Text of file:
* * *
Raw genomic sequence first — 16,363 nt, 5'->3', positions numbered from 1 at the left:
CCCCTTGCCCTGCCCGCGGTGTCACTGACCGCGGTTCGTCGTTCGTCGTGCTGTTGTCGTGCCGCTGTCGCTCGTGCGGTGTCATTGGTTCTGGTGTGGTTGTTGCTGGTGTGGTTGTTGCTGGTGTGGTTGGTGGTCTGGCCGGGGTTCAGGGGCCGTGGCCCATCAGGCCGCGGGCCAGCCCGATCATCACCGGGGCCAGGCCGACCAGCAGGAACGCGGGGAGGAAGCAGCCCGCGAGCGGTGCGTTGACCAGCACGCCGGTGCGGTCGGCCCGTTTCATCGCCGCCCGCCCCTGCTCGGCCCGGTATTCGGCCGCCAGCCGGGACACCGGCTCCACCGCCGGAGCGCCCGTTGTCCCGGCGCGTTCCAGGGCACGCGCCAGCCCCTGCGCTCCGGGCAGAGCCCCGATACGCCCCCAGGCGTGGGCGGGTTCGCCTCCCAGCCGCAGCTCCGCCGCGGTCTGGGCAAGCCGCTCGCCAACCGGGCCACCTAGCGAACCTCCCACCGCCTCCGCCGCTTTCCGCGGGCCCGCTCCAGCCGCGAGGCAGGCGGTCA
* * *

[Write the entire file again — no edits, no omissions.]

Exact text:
Raw genomic sequence first — 16,363 nt, 5'->3', positions numbered from 1 at the left:
CCCCTTGCCCTGCCCGCGGTGTCACTGACCGCGGTTCGTCGTTCGTCGTGCTGTTGTCGTGCCGCTGTCGCTCGTGCGGTGTCATTGGTTCTGGTGTGGTTGTTGCTGGTGTGGTTGTTGCTGGTGTGGTTGGTGGTCTGGCCGGGGTTCAGGGGCCGTGGCCCATCAGGCCGCGGGCCAGCCCGATCATCACCGGGGCCAGGCCGACCAGCAGGAACGCGGGGAGGAAGCAGCCCGCGAGCGGTGCGTTGACCAGCACGCCGGTGCGGTCGGCCCGTTTCATCGCCGCCCGCCCCTGCTCGGCCCGGTATTCGGCCGCCAGCCGGGACACCGGCTCCACCGCCGGAGCGCCCGTTGTCCCGGCGCGTTCCAGGGCACGCGCCAGCCCCTGCGCTCCGGGCAGAGCCCCGATACGCCCCCAGGCGTGGGCGGGTTCGCCTCCCAGCCGCAGCTCCGCCGCGGTCTGGGCAAGCCGCTCGCCAACCGGGCCACCTAGCGAACCTCCCACCGCCTCCGCCGCTTTCCGCGGGCCCGCTCCAGCCGCGAGGCAGGCGGTCA